A new tuberculosis (TB) epidemic has reached the community of Pond Inlet in Nunavut, Canada. This disease, contained in our latitudes, remains nevertheless a very present reality within this vast Canadian territory communities.
World Tuberculosis Day took place on 24 March, an opportunity for the Government of Nunavut to reaffirm its joint commitment with Nunavut Tunngavik Incorporated (NTI), the legal representative of the Inuit in Nunavut, in the fight against tuberculosis in this Canadian territory.
A week earlier, the Departement of Health declared a tuberculosis outbreak in Pond Inlet due to a recent increase in the number of active TB cases, according to the statement posted on the Government of Nunavut official website. With five cases and twenty-two cases of latente disease (inactive form of TB), Pond Inlet is not really an exception. Regularly, epidemics break out affecting more than half of the 24 communities spread across Nunavut.
«To reduce and eventually eliminate TB in Nunavut, attention must be given to both the clinical care for active and sleeping TB, and the socio-economic conditions that allow TB to persist in our communities.», mentions the press release published on the Government of Nunavut website. « The GN will continue to deliver TB care programs and services, and NTI will continue implementing Inuit-centered and Inuit-led initiatives to support the health and wellness of individuals, families and communities, and especially those affected by TB today and in the past. There is much work to be done, and by working together, we will achieve our goal of eliminating TB in Nunavut.»
A disease rooted in poverty
And indeed, there is a lot to do. Overcrowding and malnutrition are the factors of contagion and propagations of tuberculosis, as well as poverty. This disease primarily affects populations living in difficult socioeconomic conditions. Restricted access to healthcare infrastructures is yet another factor even more aggravating in that it does not allow rapid prevention, diagnosis or patient treatment.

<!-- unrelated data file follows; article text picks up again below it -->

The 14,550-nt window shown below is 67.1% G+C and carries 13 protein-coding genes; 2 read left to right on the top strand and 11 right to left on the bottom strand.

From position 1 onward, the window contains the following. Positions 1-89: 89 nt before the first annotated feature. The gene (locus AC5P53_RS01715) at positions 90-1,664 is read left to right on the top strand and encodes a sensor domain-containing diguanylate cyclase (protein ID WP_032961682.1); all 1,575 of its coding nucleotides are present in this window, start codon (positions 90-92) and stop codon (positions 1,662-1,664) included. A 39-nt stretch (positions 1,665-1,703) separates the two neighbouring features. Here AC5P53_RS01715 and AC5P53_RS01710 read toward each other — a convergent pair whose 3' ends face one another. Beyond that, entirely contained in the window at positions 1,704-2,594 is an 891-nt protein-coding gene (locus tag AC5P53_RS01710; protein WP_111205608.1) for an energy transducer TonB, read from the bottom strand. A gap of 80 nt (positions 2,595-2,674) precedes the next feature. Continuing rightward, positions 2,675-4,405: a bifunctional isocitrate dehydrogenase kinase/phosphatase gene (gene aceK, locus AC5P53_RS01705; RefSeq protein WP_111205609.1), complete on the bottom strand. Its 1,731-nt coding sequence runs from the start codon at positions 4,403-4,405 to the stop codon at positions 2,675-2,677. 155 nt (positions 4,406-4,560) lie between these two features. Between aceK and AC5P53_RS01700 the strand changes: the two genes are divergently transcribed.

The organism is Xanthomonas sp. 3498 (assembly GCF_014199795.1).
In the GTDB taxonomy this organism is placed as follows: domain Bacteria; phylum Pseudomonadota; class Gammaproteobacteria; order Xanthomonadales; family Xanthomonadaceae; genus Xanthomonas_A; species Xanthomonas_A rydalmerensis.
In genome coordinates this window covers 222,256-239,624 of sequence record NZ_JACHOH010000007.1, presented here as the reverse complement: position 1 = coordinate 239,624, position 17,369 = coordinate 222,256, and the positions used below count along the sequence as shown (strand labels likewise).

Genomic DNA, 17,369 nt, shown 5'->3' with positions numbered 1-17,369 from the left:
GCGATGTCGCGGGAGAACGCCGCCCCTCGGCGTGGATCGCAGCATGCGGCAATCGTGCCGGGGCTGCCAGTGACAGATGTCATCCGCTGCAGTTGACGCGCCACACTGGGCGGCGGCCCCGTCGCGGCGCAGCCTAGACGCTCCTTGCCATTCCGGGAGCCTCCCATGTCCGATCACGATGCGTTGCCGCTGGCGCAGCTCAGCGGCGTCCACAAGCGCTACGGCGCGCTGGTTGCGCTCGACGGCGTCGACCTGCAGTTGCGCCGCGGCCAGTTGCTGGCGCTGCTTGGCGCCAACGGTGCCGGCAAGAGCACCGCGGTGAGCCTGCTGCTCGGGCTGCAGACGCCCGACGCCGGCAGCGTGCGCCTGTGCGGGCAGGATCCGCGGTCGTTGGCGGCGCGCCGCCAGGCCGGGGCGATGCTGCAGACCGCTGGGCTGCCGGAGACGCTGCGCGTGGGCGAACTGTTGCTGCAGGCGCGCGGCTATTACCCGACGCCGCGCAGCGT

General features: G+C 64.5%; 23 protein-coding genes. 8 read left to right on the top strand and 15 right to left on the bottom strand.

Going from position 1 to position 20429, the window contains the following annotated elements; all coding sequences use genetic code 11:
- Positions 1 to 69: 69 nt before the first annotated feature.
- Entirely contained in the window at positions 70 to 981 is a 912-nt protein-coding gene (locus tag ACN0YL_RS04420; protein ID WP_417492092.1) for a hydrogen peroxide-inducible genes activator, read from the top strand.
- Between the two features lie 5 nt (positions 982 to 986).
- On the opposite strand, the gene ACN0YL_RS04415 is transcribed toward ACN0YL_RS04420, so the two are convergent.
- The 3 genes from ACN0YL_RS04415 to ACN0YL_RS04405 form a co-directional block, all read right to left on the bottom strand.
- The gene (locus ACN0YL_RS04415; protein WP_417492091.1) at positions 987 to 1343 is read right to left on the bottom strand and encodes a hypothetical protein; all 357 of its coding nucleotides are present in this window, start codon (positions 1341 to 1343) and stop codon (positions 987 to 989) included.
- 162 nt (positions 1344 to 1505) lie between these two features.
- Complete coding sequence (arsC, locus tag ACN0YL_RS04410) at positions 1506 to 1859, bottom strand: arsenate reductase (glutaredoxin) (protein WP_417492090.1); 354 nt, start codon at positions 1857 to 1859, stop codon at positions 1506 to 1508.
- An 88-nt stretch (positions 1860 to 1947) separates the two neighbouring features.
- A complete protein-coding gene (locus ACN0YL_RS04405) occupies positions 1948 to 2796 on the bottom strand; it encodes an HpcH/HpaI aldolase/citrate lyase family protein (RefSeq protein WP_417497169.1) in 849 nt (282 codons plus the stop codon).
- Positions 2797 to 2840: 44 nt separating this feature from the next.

The Inuit communities of Nunavut and their 39,000 inhabitants are thus particularly exposed to the disease. The housing crisis in many communities, resulting in overcrowded homes, creates an ideal breeding ground for TB. If we add to this the great precariousness that affects the communities, malnutrition, as well as geographical isolation, remoteness of healthcare structures and the lack of medical staff, it is hardly surprising that the number of tuberculosis cases among Inuit in Canada is nearly 300 times higher than among non-Indigenous people.
A heavy past
Nunavut ist he most affected by the disease in the country, government policies being thwarted, for lack of resources and manpower, but also becaue of Inuit mistrust. The latter is rooted in the national strategy in progress between the 1940-1960, which consisted in sending people who tested positive for the disease to the south, by force and without letting them say goodbye to their loved ones. Isolated in care facilities where staff didn’t speak their language, many of them did not survive. On 8 March 2019, with tears in his eyes, Canadian Prime Minister Justin Trudeau apologized to the Inuit for this disastrous management of tuberculosis.
Brought by explorers, hunters and fishermen, tuberculosis reached the Inuit as early as the 19th century. Nicknamed the white plague, tuberculosis is an infectious disease caused by a bacterium, Mycobacterium tuberculosis. Airborne transmitted, it mainly affects the lungs and causes symptoms such as cough, weight loss, great fatigue, fever and night sweats. Treated with antibiotics, systematic vaccination has made it possible to tackle it in rich countries. However, it continues to rage in poor countries, being the leading cause of death from infectious origin before AIDS, according to the World Health Organization (WHO).
Featured image : Wikicommons / Tuberculosis-x-ray-1
Mirjana Binggeli, PolarJournal
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